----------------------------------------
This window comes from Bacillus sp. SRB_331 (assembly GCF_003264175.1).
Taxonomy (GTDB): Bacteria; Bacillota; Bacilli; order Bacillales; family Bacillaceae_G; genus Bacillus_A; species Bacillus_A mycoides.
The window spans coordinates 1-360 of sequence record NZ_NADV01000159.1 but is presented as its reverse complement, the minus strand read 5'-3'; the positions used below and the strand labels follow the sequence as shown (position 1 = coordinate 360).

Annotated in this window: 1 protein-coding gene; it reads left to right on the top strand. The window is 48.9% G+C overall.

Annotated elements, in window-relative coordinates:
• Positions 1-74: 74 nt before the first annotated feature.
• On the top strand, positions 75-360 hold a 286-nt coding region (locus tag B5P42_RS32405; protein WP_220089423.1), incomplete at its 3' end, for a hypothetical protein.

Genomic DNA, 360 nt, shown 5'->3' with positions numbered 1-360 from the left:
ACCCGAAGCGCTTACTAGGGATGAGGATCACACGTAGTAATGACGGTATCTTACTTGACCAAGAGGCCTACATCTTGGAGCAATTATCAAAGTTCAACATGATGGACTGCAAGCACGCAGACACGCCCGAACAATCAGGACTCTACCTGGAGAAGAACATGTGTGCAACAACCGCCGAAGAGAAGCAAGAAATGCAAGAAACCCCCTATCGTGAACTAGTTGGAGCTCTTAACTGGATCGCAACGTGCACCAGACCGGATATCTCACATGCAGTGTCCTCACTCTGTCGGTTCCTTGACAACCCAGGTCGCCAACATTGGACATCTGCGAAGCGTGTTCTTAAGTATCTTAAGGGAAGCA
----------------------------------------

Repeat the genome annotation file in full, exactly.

This window comes from Bacillus sp. SRB_331 (assembly GCF_003264175.1).
Taxonomy (GTDB): Bacteria; Bacillota; Bacilli; order Bacillales; family Bacillaceae_G; genus Bacillus_A; species Bacillus_A mycoides.
The window spans coordinates 1-360 of sequence record NZ_NADV01000159.1 but is presented as its reverse complement, the minus strand read 5'-3'; the positions used below and the strand labels follow the sequence as shown (position 1 = coordinate 360).

Annotated in this window: 1 protein-coding gene; it reads left to right on the top strand. The window is 48.9% G+C overall.

Annotated elements, in window-relative coordinates:
• Positions 1-74: 74 nt before the first annotated feature.
• On the top strand, positions 75-360 hold a 286-nt coding region (locus tag B5P42_RS32405; protein WP_220089423.1), incomplete at its 3' end, for a hypothetical protein.

Genomic DNA, 360 nt, shown 5'->3' with positions numbered 1-360 from the left:
ACCCGAAGCGCTTACTAGGGATGAGGATCACACGTAGTAATGACGGTATCTTACTTGACCAAGAGGCCTACATCTTGGAGCAATTATCAAAGTTCAACATGATGGACTGCAAGCACGCAGACACGCCCGAACAATCAGGACTCTACCTGGAGAAGAACATGTGTGCAACAACCGCCGAAGAGAAGCAAGAAATGCAAGAAACCCCCTATCGTGAACTAGTTGGAGCTCTTAACTGGATCGCAACGTGCACCAGACCGGATATCTCACATGCAGTGTCCTCACTCTGTCGGTTCCTTGACAACCCAGGTCGCCAACATTGGACATCTGCGAAGCGTGTTCTTAAGTATCTTAAGGGAAGCA